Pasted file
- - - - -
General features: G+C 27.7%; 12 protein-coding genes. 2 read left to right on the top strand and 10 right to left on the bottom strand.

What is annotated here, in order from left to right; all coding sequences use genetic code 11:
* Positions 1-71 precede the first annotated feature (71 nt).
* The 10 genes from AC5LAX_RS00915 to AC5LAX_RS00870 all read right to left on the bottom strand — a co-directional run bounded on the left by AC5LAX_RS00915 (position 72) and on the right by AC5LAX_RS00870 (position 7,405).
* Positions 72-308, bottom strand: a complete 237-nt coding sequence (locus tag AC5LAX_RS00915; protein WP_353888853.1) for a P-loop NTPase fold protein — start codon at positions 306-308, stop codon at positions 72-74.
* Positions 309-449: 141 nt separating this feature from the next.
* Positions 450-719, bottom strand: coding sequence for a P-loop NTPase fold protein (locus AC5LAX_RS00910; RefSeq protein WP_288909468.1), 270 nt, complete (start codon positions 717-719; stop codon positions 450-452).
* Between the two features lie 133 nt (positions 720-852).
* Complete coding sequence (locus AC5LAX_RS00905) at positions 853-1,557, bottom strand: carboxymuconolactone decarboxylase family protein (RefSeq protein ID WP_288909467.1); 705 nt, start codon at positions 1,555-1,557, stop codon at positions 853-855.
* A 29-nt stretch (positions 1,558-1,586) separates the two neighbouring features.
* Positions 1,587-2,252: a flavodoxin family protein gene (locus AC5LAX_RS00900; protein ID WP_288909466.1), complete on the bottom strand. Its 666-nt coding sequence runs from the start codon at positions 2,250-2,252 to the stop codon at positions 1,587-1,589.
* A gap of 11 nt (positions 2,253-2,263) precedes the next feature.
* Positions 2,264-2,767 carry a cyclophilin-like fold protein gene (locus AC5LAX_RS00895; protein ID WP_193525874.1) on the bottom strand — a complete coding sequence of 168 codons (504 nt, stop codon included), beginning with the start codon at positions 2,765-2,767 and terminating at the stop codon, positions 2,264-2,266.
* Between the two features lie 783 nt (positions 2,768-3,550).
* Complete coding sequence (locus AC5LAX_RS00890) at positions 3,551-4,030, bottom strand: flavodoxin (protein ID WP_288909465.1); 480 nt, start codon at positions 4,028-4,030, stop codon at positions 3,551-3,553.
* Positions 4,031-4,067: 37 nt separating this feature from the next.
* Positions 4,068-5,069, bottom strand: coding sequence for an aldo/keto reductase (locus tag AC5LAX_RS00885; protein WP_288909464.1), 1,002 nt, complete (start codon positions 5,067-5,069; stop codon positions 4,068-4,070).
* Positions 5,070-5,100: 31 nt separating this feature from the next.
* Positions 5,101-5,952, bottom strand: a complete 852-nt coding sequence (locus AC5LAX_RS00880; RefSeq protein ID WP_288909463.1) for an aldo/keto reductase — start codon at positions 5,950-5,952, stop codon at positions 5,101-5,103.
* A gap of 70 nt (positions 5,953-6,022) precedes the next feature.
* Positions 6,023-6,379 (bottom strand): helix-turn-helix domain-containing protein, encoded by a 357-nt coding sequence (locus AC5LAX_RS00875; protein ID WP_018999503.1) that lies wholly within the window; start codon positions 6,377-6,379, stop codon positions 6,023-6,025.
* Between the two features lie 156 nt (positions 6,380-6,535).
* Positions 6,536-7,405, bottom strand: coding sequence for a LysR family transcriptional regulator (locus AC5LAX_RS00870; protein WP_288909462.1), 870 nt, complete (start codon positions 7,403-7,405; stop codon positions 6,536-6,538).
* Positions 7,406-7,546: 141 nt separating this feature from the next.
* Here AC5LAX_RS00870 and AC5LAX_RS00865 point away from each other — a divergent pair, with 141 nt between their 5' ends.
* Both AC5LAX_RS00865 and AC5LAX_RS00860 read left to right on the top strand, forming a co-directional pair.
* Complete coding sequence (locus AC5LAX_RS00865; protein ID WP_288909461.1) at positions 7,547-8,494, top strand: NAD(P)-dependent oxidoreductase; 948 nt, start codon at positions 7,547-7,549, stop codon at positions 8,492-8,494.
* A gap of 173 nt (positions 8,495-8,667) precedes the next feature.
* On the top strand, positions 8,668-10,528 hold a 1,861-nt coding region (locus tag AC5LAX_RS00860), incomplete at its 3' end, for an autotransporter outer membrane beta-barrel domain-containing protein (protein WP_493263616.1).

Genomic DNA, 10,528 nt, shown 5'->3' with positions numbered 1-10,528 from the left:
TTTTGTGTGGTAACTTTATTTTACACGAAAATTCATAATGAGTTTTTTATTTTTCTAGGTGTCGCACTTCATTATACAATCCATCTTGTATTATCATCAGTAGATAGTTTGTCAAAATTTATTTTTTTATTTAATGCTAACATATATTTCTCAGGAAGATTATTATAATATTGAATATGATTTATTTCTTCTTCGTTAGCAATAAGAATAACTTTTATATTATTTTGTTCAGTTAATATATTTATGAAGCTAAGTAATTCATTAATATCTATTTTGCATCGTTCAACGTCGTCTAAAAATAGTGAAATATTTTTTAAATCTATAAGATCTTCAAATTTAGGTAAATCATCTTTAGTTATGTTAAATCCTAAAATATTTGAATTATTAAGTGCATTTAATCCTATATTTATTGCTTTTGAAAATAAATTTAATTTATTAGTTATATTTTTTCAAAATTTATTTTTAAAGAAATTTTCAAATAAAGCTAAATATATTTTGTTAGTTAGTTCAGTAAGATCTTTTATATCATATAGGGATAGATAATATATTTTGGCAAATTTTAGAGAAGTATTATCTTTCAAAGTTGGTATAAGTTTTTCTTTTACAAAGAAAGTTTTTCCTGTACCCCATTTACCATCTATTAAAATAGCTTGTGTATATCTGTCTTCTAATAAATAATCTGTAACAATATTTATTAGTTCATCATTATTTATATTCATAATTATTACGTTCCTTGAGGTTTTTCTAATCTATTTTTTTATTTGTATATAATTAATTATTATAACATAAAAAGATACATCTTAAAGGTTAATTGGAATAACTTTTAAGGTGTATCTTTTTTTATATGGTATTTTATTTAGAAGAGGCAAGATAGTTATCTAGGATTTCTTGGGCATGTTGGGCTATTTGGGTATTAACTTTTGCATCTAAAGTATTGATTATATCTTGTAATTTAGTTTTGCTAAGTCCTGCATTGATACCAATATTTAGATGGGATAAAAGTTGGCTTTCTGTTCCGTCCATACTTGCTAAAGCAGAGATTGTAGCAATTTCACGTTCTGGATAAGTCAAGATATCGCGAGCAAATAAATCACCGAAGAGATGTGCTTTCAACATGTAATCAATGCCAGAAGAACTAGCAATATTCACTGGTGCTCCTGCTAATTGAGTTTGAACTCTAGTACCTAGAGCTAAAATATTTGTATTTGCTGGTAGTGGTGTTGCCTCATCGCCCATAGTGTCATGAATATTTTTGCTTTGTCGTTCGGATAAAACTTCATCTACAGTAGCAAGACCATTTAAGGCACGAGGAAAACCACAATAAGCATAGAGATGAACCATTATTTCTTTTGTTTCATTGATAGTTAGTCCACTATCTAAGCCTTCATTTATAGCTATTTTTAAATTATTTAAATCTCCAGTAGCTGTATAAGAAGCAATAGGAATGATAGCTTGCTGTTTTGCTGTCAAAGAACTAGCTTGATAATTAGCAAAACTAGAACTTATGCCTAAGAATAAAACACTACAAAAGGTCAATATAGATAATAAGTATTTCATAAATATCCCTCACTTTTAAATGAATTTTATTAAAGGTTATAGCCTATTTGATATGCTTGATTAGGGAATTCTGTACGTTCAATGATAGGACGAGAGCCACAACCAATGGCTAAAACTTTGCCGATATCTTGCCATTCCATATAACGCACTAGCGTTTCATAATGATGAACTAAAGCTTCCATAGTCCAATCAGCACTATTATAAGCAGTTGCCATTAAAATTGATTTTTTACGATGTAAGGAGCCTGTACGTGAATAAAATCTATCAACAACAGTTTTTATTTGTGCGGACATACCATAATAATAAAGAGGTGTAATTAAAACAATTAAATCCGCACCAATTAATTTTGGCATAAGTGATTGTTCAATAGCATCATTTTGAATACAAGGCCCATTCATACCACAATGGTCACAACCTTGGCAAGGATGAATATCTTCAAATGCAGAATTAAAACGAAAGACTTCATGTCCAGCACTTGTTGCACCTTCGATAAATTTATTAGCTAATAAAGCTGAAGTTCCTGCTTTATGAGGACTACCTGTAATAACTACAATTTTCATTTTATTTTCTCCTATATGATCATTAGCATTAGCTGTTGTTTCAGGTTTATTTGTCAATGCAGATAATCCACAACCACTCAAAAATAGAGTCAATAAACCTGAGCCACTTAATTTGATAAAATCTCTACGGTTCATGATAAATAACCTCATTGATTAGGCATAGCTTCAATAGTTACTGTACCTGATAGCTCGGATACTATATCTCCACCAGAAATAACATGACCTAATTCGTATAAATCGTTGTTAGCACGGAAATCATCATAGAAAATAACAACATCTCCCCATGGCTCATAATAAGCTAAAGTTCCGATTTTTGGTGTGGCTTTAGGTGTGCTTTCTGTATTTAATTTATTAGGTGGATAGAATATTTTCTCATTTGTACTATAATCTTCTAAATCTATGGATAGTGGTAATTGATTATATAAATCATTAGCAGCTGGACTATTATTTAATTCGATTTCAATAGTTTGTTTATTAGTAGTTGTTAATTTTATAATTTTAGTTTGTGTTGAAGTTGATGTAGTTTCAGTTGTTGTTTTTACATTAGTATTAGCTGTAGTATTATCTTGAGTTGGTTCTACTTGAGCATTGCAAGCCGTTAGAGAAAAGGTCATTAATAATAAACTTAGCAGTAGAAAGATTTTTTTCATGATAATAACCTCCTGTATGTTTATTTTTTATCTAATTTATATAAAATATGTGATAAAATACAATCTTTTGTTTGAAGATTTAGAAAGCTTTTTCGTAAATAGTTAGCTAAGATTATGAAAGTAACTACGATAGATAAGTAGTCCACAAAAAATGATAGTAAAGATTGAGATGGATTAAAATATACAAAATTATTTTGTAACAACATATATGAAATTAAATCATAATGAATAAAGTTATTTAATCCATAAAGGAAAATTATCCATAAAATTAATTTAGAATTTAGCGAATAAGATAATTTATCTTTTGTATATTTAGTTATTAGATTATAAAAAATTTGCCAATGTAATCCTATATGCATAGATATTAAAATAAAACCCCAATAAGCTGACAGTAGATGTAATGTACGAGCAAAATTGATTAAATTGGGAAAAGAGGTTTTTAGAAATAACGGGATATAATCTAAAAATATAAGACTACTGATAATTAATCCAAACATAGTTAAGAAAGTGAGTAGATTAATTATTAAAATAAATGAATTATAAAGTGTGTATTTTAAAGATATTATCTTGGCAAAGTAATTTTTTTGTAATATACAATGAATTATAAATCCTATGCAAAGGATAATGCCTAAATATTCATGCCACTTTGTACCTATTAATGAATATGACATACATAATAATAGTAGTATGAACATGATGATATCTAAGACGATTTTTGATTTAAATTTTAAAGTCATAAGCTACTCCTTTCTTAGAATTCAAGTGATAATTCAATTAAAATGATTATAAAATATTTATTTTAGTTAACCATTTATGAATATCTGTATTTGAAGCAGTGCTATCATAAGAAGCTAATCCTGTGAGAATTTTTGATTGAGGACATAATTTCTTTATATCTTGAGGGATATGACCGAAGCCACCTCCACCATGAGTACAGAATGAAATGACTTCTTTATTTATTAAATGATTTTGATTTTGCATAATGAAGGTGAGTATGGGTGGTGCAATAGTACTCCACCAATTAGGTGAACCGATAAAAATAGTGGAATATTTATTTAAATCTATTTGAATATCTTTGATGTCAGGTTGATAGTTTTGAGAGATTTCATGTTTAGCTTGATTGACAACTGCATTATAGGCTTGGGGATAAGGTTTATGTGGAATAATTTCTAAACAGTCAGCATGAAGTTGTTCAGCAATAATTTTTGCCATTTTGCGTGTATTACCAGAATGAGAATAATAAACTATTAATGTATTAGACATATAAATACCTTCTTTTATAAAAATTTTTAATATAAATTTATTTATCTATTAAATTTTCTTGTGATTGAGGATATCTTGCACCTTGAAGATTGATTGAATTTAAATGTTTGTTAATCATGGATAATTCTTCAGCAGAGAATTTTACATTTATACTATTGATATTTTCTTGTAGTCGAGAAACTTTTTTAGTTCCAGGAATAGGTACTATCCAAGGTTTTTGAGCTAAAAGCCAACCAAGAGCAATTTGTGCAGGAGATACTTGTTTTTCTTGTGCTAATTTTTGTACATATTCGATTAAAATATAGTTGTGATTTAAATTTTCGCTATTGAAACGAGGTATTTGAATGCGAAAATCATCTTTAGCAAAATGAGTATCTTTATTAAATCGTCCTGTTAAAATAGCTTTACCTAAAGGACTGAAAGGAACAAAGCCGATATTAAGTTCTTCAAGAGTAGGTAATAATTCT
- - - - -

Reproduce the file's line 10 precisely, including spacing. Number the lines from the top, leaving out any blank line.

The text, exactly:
* A 29-nt stretch (positions 1,558-1,586) separates the two neighbouring features.